Get ready to hear more and more about Dr Eric Wilson from Monash University.

Japan has accused Greenpeace of ramming a whaling ship in the Southern
Ocean and then selectively editing video coverage of the collision for
the world’s media – and Wilson has had some interesting comments to say in the New Zealand Herald:

Japan’s Institute of Cetacean Research director-general
Hiroshi Hatanaka said video taken from the Nisshin Maru showed the
Greenpeace ship Arctic Sunrise could have avoided the collision on
Sunday but instead turned hard to port.

“The skipper turned the boat into the path of the Nisshin Maru and
rammed us at our weakest point,” he said. “It was a deliberate action
to get media coverage.”

However, Australian maritime law expert Dr Eric Wilson, of Monash
University, Melbourne, said the Arctic Sunrise was set up for the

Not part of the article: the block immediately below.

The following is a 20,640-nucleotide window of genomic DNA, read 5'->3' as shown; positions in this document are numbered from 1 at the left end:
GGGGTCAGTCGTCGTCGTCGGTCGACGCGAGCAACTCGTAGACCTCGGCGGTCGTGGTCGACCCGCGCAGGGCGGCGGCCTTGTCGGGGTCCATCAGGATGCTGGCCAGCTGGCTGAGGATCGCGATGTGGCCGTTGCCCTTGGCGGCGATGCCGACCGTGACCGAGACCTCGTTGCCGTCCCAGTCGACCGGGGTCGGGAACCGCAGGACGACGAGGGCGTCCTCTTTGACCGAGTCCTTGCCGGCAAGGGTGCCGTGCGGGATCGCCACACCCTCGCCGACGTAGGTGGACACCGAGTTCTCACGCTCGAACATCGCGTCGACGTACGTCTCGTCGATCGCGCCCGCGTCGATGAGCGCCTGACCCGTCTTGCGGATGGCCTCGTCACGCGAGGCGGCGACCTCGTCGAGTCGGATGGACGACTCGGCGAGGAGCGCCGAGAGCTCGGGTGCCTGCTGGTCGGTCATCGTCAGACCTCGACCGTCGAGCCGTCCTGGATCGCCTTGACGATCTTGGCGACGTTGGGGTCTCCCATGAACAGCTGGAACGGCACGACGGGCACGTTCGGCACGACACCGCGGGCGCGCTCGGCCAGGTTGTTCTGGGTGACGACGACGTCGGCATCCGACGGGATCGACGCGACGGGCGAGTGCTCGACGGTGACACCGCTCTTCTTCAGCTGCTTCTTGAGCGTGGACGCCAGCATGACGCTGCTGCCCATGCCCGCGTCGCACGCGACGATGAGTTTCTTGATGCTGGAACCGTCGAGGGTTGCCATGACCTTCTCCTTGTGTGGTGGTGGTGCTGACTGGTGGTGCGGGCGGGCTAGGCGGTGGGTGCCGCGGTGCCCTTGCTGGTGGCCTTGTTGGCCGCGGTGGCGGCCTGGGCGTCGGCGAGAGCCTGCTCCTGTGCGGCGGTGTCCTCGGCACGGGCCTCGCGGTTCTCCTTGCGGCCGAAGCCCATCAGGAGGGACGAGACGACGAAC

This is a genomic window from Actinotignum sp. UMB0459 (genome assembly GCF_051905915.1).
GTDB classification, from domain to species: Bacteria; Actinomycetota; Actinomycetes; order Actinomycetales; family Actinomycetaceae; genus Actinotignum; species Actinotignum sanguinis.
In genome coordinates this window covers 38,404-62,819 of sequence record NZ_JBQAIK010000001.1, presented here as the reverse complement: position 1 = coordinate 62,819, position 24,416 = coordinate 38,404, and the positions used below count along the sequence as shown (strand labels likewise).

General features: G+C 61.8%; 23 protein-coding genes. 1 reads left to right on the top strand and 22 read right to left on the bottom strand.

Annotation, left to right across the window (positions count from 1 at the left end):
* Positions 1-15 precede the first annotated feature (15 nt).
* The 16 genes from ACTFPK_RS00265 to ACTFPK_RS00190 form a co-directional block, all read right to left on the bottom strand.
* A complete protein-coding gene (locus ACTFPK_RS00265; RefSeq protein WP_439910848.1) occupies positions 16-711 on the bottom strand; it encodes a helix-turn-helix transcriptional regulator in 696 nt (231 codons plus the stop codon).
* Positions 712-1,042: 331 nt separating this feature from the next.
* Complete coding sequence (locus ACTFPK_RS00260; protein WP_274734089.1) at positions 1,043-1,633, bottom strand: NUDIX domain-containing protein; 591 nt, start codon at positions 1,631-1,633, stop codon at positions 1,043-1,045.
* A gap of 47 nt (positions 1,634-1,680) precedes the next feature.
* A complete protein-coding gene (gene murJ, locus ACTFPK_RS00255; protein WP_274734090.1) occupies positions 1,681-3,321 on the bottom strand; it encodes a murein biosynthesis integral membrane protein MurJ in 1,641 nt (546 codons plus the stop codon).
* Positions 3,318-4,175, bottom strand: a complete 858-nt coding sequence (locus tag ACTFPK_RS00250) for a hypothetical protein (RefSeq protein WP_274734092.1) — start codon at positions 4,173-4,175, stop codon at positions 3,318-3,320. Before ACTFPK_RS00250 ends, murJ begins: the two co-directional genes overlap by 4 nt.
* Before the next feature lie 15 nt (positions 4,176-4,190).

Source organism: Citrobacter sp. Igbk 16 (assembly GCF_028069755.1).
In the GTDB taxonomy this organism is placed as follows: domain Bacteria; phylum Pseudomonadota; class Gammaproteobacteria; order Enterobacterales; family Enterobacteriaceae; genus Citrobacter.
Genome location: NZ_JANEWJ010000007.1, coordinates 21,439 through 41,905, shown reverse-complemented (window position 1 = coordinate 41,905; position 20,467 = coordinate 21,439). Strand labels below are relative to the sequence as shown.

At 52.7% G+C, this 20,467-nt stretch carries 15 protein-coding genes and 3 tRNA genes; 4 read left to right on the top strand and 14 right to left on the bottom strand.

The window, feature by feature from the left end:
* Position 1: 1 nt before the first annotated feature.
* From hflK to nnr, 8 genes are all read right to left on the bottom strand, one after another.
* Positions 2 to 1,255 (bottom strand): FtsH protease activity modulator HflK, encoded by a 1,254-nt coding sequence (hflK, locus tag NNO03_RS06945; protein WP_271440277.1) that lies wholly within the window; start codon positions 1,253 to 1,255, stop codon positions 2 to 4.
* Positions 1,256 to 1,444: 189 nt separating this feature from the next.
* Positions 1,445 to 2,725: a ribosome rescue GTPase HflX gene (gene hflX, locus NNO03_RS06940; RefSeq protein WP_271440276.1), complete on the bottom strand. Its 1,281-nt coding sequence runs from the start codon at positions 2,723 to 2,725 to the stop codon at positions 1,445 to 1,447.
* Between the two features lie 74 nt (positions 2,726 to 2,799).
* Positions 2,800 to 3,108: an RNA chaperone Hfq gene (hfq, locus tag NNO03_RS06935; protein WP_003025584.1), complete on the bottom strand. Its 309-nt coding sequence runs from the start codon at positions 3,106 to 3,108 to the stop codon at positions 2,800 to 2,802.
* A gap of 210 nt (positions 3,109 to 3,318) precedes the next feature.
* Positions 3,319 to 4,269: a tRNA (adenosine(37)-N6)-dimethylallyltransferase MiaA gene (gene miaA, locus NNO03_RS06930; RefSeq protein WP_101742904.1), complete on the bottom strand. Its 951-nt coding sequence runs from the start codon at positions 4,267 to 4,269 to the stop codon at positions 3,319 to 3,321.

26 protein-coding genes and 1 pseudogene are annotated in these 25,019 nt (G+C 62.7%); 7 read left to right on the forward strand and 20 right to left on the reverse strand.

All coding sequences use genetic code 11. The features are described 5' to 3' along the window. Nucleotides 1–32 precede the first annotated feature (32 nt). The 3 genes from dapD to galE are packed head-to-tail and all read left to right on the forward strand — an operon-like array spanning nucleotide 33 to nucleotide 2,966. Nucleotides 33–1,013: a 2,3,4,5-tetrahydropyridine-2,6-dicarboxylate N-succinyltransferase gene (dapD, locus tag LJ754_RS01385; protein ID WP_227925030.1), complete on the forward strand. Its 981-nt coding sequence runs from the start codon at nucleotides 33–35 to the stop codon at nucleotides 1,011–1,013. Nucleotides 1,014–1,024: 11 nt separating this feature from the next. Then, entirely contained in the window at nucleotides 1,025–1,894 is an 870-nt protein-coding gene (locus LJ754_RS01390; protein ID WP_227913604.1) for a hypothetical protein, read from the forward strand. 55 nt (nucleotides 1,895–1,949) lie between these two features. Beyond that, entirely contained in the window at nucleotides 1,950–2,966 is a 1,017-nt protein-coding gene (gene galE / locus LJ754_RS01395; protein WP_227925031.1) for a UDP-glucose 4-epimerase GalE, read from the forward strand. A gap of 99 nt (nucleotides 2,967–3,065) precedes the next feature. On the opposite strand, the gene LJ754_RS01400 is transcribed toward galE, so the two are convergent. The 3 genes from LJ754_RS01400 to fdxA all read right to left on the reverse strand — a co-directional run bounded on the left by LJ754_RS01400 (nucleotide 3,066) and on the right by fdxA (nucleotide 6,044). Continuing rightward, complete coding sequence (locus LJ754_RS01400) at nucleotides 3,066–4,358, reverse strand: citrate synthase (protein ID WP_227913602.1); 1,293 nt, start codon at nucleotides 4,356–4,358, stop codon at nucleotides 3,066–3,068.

collision by the clever skipper of the Nisshin Maru. “By executing a
360-degree turn at exactly the moment he did, he created a situation
where the Greenpeace vessel could not but strike the Japanese vessel.

“But at the same time, it was Greenpeace who rammed the Nisshin Maru
and not the Nisshin Maru which rammed the Greenpeace vessel.

“The skipper artificially set up the obstacle so it was the Greenpeace
vessel which physically collided with the Nisshin Maru … physically,
materially, Greenpeace executed the ramming action.”

Is that really the argument, though? Surely the issue here is whether
the initial claim – that the Japanese vessel was rammed – is correct.

Perhaps Greenpeace have a theory of core and non-core rammings.